Compensation can also provide a means of ensuring full expert medical care is received where errors have resulted in longer-term conditions. A compensation award can also cover more practical costs, such as wages lost through inability to work.
Surgical error claims can be difficult to pursue as proving negligence can be complex. Seeking expert legal advice before deciding whether to proceed is highly recommended.
How common is surgical error?
Every year there are approximately 4.6 million hospital admissions to the NHS is England that require surgery. This does not take into account surgical operations in private hospitals and clinics.
Surgery is a heavily regulated practice. The level of regulation recognises the inherent risk involved in surgery, but attempts to significantly reduce the impact of avoidable errors in surgical procedures.
Compensation has been claims for a very wide range of unexpected outcomes, including damage to internal organs and infection caused by poor hygiene, to insufficient anaesthesia and unacceptable levels of scarring.
NHS Never Events
Categorised as ‘never events' by the NHS, because they should never happen, some of the most extreme examples of surgical errors include:
- The wrong operation being performed
- Surgery performed on the wrong body part
- Foreign objects left in the body
- Wrong implants/prosthesis
- Misplaced feeding tubes
According to NHS Resolution, ‘orthopaedic surgery' (surgery of the musculoskeletal system) accounts for 15% of all clinical negligence claims received, and ‘general surgery' for 11%'.
What is the claims process for surgical errors?
The main difficulty in making a claim for a surgical error involves proving that a qualified medical practitioner has behaved in a manner which dropped below reasonably expected standards.
The arguments will often be highly technical, revolving around the details of a complex surgical procedure.
Avoiding long delays
Another difficulty is that cases of surgical error can take years to reach the Courts, or take a long time to settle, as large amounts of evidence will be available on both sides.
In addition, expert testimonies from medical professionals may be required to present a strong case.
The Quittance team of experienced clinical negligence solicitors offer free, confidential consultations and will advise on the key issues surrounding your case.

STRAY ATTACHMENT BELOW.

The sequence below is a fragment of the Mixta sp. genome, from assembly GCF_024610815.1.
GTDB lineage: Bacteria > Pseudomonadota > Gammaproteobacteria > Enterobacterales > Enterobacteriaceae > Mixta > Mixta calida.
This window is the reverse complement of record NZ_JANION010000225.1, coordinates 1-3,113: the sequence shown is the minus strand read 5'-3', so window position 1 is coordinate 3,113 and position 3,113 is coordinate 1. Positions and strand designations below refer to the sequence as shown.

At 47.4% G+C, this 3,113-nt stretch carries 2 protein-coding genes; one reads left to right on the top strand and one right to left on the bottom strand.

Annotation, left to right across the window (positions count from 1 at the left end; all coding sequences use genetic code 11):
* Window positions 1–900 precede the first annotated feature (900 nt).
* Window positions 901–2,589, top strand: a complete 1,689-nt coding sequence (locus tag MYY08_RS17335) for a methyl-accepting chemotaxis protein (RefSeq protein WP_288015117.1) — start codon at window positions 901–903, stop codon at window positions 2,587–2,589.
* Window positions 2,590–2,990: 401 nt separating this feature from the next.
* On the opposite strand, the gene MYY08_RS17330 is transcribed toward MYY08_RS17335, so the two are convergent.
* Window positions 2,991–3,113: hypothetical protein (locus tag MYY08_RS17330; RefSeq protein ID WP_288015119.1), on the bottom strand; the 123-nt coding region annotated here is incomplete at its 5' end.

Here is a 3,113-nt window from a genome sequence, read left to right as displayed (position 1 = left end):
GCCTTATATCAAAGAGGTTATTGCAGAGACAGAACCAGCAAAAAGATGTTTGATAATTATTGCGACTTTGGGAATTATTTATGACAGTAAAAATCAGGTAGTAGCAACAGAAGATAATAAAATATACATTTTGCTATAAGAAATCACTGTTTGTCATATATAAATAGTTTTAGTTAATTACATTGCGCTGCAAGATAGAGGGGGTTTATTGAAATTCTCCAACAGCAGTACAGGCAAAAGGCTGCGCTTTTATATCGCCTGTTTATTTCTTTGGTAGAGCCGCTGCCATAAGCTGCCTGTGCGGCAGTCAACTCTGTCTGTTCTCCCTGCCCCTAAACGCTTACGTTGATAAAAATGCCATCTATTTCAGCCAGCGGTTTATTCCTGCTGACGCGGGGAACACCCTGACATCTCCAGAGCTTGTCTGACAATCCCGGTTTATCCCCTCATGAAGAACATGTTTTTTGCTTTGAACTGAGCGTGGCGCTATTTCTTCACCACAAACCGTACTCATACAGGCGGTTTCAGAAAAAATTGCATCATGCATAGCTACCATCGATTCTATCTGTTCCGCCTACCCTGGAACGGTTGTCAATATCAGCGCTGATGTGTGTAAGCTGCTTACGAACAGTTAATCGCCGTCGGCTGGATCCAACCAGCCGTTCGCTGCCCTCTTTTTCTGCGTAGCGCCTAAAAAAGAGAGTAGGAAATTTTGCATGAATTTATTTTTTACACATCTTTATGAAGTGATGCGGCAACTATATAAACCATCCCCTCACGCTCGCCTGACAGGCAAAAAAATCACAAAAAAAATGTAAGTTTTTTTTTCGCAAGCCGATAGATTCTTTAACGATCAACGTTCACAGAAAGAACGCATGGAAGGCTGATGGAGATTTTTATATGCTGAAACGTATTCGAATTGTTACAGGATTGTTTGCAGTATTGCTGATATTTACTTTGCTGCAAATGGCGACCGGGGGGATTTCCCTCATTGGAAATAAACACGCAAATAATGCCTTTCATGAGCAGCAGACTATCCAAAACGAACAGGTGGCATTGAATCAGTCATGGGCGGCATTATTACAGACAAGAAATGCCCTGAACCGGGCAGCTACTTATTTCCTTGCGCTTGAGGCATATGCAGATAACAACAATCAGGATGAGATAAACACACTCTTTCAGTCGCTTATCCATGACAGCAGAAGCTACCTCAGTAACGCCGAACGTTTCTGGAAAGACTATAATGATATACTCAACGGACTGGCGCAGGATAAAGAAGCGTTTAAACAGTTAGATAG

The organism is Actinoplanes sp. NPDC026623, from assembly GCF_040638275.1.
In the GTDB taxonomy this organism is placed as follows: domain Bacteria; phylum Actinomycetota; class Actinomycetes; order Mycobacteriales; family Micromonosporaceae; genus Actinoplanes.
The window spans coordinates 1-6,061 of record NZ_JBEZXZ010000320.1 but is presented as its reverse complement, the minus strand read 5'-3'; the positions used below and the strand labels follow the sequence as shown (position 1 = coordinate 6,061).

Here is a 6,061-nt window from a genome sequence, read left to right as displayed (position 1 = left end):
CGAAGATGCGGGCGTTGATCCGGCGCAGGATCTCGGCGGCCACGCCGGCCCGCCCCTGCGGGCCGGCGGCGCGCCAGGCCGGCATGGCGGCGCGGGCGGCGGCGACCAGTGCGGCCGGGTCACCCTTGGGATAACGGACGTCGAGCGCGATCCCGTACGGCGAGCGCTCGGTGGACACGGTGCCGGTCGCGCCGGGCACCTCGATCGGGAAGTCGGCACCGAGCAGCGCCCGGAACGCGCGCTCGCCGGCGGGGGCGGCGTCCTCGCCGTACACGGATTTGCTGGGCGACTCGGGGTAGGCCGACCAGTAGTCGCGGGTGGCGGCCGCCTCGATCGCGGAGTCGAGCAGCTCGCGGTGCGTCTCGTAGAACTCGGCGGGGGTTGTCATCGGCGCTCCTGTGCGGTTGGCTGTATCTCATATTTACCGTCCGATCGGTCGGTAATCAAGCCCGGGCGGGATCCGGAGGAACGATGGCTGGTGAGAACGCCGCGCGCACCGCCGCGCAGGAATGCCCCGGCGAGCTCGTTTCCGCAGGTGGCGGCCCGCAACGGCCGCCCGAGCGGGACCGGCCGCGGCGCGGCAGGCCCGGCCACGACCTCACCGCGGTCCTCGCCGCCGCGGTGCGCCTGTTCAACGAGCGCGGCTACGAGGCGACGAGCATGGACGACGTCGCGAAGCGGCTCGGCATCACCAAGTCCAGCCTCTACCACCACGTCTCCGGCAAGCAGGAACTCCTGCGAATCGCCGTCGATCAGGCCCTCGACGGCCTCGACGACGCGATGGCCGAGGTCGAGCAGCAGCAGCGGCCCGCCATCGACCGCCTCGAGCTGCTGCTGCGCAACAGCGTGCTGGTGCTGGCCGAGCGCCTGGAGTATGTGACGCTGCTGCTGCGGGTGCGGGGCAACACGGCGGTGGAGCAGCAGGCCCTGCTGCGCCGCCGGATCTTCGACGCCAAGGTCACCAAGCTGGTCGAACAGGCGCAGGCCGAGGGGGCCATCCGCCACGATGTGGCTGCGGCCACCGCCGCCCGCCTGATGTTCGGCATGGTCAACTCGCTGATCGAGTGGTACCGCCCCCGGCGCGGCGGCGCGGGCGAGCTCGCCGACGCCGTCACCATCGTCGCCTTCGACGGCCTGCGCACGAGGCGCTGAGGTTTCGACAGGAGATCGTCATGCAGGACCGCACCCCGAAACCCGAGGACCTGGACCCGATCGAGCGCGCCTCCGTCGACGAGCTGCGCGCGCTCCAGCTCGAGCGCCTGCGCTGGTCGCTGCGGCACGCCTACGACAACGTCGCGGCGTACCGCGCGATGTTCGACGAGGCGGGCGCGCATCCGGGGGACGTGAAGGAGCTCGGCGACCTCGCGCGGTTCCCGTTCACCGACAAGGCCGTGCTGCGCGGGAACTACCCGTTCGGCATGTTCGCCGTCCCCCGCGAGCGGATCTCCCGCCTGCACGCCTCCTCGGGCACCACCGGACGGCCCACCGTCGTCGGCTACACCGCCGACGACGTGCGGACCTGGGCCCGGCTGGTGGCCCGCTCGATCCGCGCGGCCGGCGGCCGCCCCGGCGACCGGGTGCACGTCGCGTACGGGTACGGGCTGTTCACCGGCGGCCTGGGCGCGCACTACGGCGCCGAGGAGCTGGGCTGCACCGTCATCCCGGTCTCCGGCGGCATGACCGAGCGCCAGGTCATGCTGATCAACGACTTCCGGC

These issues include what steps can be taken to either conclude the claim sooner, or to arrange interim payments to cover immediate financial needs such as treatment costs and mortgage payments.
No win, no fee - the facts
No Win, No Fee is an agreement with your solicitor (known as a Conditional Fee Agreement or CFA) that means that you can make a surgical negligence claim with:
- no upfront legal fees
- no solicitor's fees payable if your claim is not successful
- a success fee payable only if your claim is successful
No Win, No Fee is the most common way to make a compensation claim.
Our no win, no fee guarantee
If you have been injured and it wasn't your fault, our no win, no fee guarantee takes the risk out of claiming compensation for your surgical negligence injury. Read more about making a No win, no fee claim
What do I pay if I win my surgical negligence claim?
Your injury solicitor will receive a success fee which is deducted from your compensation, once your claim is settled. The solicitor's success fee can be up to 25%. You and your solicitor can agree the success fee before you start your claim.
What do I pay if I do not win my surgical negligence claim?
If your surgical negligence claim is not successful then you won't have to pay your solicitor any fees. Your solicitor may take out insurance to ensure there will be nothing to pay.
Is there a catch?
The Conditional Fee Agreement (CFA) sets out the terms between you and your solicitor., No Win No Fee is a regulated activity and as such there should be no nasty surprises in the agreement. Nevertheless, it is recommended that you read the agreement carefully and ask any questions if you are unsure.
How can Quittance help?
Your solicitor will fight for the best possible compensation settlement for you, and the highly-experienced panel of solicitors have an excellent track record of winning medical negligence claims.
If you have any questions, or would like to start a No Win No Fee claim, we are open 8am to 9pm weekdays, 9am to 6pm on Saturday, and 9.30am to 5pm on Sunday.
Call us FREE 0800 376 1001 or arrange a callback:
if you can claim
to start a claim
Surgical negligence FAQ's
Can I claim for someone else?
Yes. In certain circumstances, it is possible to claim compensation on behalf of another person in the capacity of a 'litigation friend'.
If an injured person is either too young or vulnerable, too injured or otherwise unable to claim on their own behalf, their litigation friend can handle the claim process on behalf of the injured person.
The litigation friend will be responsible for communicating with the solicitors, and for making decisions in respect of the claim.
Will I have to go to court?
Highly unlikely. The vast majority of claims that are settled by the solicitor panel are settled out of court.
Only a very small percentage (approx. 5%) of personal injury claims go to court. Generally, only very complex cases, or those where liability cannot be resolved, end up in court.
Cases that do ultimately go to court are held in front of a judge, not a jury.
Will I have to go to a solicitor's office?
No. You will not need visit a solicitor's office. As with most professional services, it is no longer necessary to meet face to face with your solicitor. Personal injury claims are dealt with via email, post and telephone.
Should you need to have a medical, this will be arranged at a medical centre near you or at your GP's surgery.
Can I get an early compensation payment?
If you suffer financial hardship as a result of an injury, you may be able to claim an interim compensation payment.
An interim payment is a partial settlement of your claim which is paid before your claim is concluded. The amount you receive in interim payments would then be deducted from your final compensation settlement or award.
Howard Willis, Personal injury solicitor
About the author
Howard qualified as a solicitor in 1984 and has specialised in personal injury for over 25 years. He is a member of the Association of Personal Injury Lawyers (APIL) and is a recognised Law Society Personal Injury Panel expert.